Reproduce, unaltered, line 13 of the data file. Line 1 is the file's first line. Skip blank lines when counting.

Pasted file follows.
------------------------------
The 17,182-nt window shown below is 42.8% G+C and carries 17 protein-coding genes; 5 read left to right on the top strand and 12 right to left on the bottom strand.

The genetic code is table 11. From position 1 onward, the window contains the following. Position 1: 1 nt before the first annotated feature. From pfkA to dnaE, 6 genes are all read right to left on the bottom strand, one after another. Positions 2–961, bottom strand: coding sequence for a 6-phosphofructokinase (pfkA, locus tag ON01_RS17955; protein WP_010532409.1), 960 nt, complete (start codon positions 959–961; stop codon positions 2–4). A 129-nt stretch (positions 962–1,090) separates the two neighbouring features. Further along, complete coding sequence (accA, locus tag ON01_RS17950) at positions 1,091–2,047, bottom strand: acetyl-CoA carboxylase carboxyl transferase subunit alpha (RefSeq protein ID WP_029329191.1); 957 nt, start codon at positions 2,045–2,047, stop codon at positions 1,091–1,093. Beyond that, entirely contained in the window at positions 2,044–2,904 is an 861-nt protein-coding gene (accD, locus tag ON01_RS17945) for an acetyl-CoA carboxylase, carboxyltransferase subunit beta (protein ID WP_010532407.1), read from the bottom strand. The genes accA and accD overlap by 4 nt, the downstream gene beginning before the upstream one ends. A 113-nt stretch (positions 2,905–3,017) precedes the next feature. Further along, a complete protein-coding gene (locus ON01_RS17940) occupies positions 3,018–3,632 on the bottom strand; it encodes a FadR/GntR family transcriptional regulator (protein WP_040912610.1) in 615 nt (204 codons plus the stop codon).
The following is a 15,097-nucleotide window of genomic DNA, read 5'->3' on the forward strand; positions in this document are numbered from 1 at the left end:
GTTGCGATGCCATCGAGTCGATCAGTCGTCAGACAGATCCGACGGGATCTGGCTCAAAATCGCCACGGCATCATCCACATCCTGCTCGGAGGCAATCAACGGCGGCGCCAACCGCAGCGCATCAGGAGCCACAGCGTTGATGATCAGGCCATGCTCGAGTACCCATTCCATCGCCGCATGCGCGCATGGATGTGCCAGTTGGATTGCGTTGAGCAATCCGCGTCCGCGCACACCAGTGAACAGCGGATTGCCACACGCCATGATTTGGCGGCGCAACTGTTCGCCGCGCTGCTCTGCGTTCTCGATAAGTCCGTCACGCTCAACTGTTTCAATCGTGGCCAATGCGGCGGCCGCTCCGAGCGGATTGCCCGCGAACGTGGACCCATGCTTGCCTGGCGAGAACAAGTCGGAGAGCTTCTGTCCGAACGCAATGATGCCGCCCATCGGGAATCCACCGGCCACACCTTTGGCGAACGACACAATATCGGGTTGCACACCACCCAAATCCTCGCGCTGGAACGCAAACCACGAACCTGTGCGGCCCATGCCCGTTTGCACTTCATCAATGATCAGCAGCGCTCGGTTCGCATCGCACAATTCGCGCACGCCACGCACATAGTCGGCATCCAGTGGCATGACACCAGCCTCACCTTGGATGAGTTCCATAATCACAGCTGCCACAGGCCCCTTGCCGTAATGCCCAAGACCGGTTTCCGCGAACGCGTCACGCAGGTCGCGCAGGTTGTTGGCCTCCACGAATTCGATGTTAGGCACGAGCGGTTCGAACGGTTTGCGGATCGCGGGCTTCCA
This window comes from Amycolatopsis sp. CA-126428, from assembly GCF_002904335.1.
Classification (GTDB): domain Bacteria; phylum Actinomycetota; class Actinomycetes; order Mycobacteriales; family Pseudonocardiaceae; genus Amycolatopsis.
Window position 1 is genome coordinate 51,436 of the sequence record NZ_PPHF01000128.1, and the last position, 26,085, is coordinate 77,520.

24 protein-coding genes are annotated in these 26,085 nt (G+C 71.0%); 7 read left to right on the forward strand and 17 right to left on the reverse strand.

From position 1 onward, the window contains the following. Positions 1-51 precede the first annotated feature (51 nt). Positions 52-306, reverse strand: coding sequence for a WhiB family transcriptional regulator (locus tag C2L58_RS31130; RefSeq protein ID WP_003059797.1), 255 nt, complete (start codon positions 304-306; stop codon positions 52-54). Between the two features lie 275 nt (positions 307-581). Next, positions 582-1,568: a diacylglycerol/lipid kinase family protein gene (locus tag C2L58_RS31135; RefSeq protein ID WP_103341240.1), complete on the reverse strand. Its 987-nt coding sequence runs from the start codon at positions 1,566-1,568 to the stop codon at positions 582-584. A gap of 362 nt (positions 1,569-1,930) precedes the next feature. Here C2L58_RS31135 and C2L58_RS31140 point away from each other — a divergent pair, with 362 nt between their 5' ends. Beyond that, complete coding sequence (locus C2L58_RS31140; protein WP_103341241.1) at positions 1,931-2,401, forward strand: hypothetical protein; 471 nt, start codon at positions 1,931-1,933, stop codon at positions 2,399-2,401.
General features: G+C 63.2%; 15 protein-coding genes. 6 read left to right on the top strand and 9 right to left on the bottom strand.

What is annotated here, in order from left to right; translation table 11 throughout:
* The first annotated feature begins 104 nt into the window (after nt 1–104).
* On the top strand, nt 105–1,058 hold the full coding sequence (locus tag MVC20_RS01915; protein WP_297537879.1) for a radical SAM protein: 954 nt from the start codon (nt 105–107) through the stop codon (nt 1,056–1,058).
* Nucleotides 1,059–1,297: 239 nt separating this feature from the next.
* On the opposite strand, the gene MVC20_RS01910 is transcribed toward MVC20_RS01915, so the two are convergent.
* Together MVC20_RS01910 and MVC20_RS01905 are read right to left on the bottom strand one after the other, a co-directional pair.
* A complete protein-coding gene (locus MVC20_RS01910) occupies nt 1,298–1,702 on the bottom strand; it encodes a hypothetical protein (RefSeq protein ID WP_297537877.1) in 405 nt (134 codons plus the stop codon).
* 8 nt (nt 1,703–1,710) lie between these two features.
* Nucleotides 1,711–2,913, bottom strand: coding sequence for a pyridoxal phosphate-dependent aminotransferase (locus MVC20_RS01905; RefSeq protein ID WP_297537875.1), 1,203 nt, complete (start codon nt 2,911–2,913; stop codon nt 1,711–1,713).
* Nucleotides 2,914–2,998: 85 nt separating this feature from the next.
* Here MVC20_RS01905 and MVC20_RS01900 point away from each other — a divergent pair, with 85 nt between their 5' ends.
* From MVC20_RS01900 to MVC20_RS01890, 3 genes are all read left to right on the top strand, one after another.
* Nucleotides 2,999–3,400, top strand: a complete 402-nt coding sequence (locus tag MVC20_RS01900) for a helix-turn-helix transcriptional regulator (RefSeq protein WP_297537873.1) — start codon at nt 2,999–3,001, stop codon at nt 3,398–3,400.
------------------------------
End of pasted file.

* On the top strand, nt 105–1,058 hold the full coding sequence (locus tag MVC20_RS01915; protein WP_297537879.1) for a radical SAM protein: 954 nt from the start codon (nt 105–107) through the stop codon (nt 1,056–1,058).